In one of the most critical recent arms deals in the Pacific, the US State Department has approved a US$235 million sale of 80 Joint Air-to-Surface Standoff Missile – Extended Range (JASSM-ER) missiles to Australia, according to news reports.
Australian Aviation reported this month that the stealthy cruise missiles have a 935-kilometer range and can be deployed from the Royal Australian Air Force’s (RAAF) F-35 Lightning II or F/A-18F Super Hornet fighters, giving Australia much sought-after long-range strike capabilities. The sale also includes containers and support equipment.
Previously, the US approved a $94 million potential sale of anti-radiation missiles for suppression of enemy air defense (SEAD) missions to Australia, as reported by Defense Connect.
Under that sale, Australia is slated to receive 15 AGM-88 High-Speed Anti-Radiation Missiles (HARM) rounds, designed to home in on enemy air defense radars to deny adversaries the use of air defense systems.
“This proposed sale will support the foreign policy and national security objectives of the United States. Australia is one of our most important allies in the Western Pacific,” said the US Defense Security Cooperation Agency (DSCA) in a statement.
Although Australia is 7,400 kilometers from China, it still views it as a threat to its democratic values and system. It also considers China’s growing military capabilities and the prospect of getting dragged into a larger US-China conflict in the Pacific as critical threats.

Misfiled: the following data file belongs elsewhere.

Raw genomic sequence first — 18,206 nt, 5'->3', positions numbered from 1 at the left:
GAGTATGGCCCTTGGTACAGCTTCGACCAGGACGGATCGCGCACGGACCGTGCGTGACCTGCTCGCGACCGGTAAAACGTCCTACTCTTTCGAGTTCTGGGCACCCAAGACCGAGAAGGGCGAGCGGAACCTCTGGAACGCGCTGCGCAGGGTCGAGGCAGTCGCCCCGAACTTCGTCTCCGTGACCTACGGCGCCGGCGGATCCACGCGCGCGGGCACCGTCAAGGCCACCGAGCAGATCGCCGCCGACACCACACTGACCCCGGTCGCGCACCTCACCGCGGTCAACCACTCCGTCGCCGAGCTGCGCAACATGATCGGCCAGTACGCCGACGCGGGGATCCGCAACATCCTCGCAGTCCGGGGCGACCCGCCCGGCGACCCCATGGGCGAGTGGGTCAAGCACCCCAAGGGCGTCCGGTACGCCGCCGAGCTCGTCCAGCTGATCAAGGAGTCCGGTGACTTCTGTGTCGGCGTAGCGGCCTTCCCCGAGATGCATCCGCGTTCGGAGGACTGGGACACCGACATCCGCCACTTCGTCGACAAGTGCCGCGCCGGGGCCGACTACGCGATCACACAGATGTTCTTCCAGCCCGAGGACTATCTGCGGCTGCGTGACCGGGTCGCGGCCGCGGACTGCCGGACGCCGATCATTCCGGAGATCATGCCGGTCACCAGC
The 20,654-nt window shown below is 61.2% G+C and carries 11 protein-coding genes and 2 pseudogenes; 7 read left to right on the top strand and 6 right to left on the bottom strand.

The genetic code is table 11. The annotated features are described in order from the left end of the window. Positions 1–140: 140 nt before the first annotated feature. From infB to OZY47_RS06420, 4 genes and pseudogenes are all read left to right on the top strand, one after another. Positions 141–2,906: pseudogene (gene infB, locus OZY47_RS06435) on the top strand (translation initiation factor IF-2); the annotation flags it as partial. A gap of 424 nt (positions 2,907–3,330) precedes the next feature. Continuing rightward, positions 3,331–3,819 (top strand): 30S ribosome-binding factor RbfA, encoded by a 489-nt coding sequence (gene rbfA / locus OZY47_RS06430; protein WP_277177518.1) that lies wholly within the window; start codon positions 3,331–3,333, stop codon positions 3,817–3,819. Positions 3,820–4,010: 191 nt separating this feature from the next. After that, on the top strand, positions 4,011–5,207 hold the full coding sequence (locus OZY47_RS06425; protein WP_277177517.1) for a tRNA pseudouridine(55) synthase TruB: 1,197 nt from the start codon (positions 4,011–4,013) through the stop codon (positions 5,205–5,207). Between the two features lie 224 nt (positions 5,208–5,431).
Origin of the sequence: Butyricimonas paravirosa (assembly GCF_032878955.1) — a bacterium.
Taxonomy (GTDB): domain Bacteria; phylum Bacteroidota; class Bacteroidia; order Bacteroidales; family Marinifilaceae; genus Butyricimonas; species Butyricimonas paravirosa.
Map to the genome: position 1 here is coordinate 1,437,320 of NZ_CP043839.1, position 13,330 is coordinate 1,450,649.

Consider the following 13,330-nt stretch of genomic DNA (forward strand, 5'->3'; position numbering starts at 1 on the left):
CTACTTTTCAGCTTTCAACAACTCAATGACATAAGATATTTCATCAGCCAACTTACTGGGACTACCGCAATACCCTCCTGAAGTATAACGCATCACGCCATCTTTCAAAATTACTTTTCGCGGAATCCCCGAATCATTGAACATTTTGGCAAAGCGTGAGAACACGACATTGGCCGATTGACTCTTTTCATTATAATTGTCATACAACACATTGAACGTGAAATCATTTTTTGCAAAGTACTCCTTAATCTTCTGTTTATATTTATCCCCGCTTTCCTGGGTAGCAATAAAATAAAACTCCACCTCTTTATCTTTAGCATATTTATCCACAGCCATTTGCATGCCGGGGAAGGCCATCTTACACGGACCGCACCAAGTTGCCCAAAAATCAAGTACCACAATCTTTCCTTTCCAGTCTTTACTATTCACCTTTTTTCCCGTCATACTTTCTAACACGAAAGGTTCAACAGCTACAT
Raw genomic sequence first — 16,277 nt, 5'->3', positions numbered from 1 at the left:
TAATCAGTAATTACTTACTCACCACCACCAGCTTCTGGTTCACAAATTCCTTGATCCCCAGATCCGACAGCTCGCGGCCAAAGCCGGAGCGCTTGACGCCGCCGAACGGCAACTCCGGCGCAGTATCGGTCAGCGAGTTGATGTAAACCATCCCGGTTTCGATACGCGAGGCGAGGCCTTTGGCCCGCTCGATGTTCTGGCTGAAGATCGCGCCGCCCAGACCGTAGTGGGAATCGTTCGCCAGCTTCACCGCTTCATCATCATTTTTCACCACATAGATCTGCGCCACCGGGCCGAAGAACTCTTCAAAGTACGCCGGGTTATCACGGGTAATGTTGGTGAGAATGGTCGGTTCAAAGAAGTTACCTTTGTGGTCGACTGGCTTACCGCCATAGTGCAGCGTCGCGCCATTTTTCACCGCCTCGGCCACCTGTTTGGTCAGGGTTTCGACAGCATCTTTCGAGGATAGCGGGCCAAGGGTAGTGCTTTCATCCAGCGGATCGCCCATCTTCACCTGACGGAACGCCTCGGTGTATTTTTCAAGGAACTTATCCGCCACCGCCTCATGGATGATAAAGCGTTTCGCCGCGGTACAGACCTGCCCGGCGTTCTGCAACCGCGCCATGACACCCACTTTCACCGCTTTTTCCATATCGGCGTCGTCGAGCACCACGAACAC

In a 2021 documentary by 60 Minutes Australia, Malcolm Davis, a senior analyst at the Australian Strategic Policy Institute (ASPI), contended that China’s authoritarian system threatens Australia’s democratic values.
He also added that Australia should support democratic movements in Taiwan and stand in common cause with the US to maintain the moral ascendancy and credibility of democracy as a political system and way of life.
Grant Newsham, a senior research fellow at the Japan Forum for Strategic Studies, notes that China’s military buildup in the last 40 years is possibly the fastest development in human history, aimed at displacing the US from the Pacific and then securing global hegemony.
A 2021 study by the Lowy Institute notes that China can already strike Australia from its bases using long-range bombers and missiles and that the asymmetry between China and Australia’s military capabilities will grow over time.
The 60 Minutes Australia documentary notes that China has developed capabilities to strike the US and its allies including Australia with space-based weapons, laser weapons, a growing nuclear arsenal, electromagnetic rail guns and hypersonic missiles.
Historian David Brophy notes that the presence of US military facilities in Australia, notably at Northwest Cape and Pine Gap, makes Australia a target for long-range strikes from China in the event the US and China go head-to-head over Taiwan.
Brophy also cautioned that in case of a US-China conflict over Taiwan, Australia might not have the final decision to go to war with China. Davis contends that should Australia choose not to get involved, it would mean the end of the ANZUS alliance, which has been the bedrock of Australia’s strategic security since World War II.